You’ve tested out the notification, you’ve put a failsafe in place, ready to let automation handle some weed-killing?

Let’s take a look at how TrustAds can spot and kill your poor performing ads before they do any damage:

The Situation

I work for a fitness brand (don’t laugh, it could be true) and I’m running a campaign to drive traffic to a landing page on my website, dedicated to the launch of a brand new fitness retreat.

We’re going all out with this, we’ve created different landing pages for each of our audience personas, so my campaign contains a number of different adsets targeting these audiences. Each of these adsets in turn contains a number of different ads.

Alongside the rules we’re running (or should be..!) to spot and boost our best performing ads, we want to ensure that any underperforming ads are identified and killed off as soon as possible.

We’re just starting out in the Facebook advertising world, so we’ve already run our brand awareness campaigns, but this is our first CPC campaign (we’re not quite ready to use the Facebook pixel) so we haven’t got any historical data to refer back to yet.

In order to set up a rule, we’ve looked at industry wide statistics, and we know that the average click through rate (CTR) for the fitness industry is 1.01% with the average cost per click (CPC) being $1.90.

What we want is a rule that uses these metrics to help us to identify underperforming ads and pause them, ensuring that we have given them a suitable amount of breathing space before doing so.

The Rule

After logging into my TrustAds account, I click the green ‘Create rule from scratch’ button at the top of my screen, which brings up my rule creator below:


Rule name: I created a name that briefly described the type of rule and criteria.

Advertising account: I ticked the ad accounts I want the rule to apply to.

Ad level: Ad - this rule is based on the performance of individual ads.

Status: Active - I’m only interested in ads that are running.

Time period/preset: I want to look at the lifetime performance of that ad and, once it has reached Facebook’s minimum impressions threshold, take action if it’s underperforming.

Day parting: I am not currently interested in limiting when the rule runs, as in this example we’re new to Facebook and don’t have the data to find out when our ads perform best. Once we have this, we can introduce scheduling (of our ads) and day parting (for our automation rules).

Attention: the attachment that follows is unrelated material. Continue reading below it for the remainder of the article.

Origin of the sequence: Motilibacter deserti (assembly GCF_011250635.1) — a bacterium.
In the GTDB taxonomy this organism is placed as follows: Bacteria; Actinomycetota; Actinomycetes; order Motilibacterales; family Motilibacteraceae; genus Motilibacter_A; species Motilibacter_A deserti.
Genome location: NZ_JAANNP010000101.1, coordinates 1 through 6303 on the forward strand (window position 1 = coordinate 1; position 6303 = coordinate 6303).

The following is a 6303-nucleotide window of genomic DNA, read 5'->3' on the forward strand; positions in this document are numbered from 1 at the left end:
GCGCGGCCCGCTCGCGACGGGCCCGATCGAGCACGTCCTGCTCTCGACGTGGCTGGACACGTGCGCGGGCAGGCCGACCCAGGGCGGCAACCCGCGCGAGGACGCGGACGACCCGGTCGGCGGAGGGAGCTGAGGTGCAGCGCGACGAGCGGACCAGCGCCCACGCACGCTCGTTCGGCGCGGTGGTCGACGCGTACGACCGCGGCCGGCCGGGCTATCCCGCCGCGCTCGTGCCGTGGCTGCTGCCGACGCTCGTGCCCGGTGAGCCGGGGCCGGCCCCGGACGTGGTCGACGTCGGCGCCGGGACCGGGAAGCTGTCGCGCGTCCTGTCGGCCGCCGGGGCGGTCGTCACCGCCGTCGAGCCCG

Description: Information about the rule, what it will do and why I am running it.

Action: Pause advertising & notify me by email - I want the tool to not only take action (pause the campaign) but to let me know as soon as this work is carried out via email.

Rules: Impressions are greater than or equal to 8,000 and CTR is less than 1.01%. This means that any ads that are not delivering the industry average CTR will be switched off, so long as they’ve had more than 8,000 impressions*.

I have told the rule to only run on campaigns with ‘TRAFFIC-AD’ in the title, so I know that this will only impact our traffic generation campaign, which we have set up with the tag in each ad title.

*This is to enable Facebook time to ‘stablise’ the results for our ad before we take any action.


The rule took 2 minutes 49 seconds to create.

Rather than manually monitoring the numerous ads under multiple adsets, TrustAds will - based on the criteria we have provided - switch off the ads that aren’t delivering the industry average, despite having the chance to stabilise as per Facebook’s recommendation.

I’ll also get a notification email, just to be on the safe side, so I’ll know that TrustAds has got my back!

It’s important to note that this is an example, and the metrics used in early warning rules will differ across objective type, B2B/B2C campaigns, available data, industry type and of course, the quality of your ads.

To ensure the most effective early warning rules are in place, it’s best to work with the metrics that are most important to you and set rules those that don’t ask too much of your ads, be realistic! The best way to achieve this is of course to be look at the historical performance of your ads.

Ready to get started?

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  1. Marketing Profs - Facebook Advertising Industry Benchmarks for 2018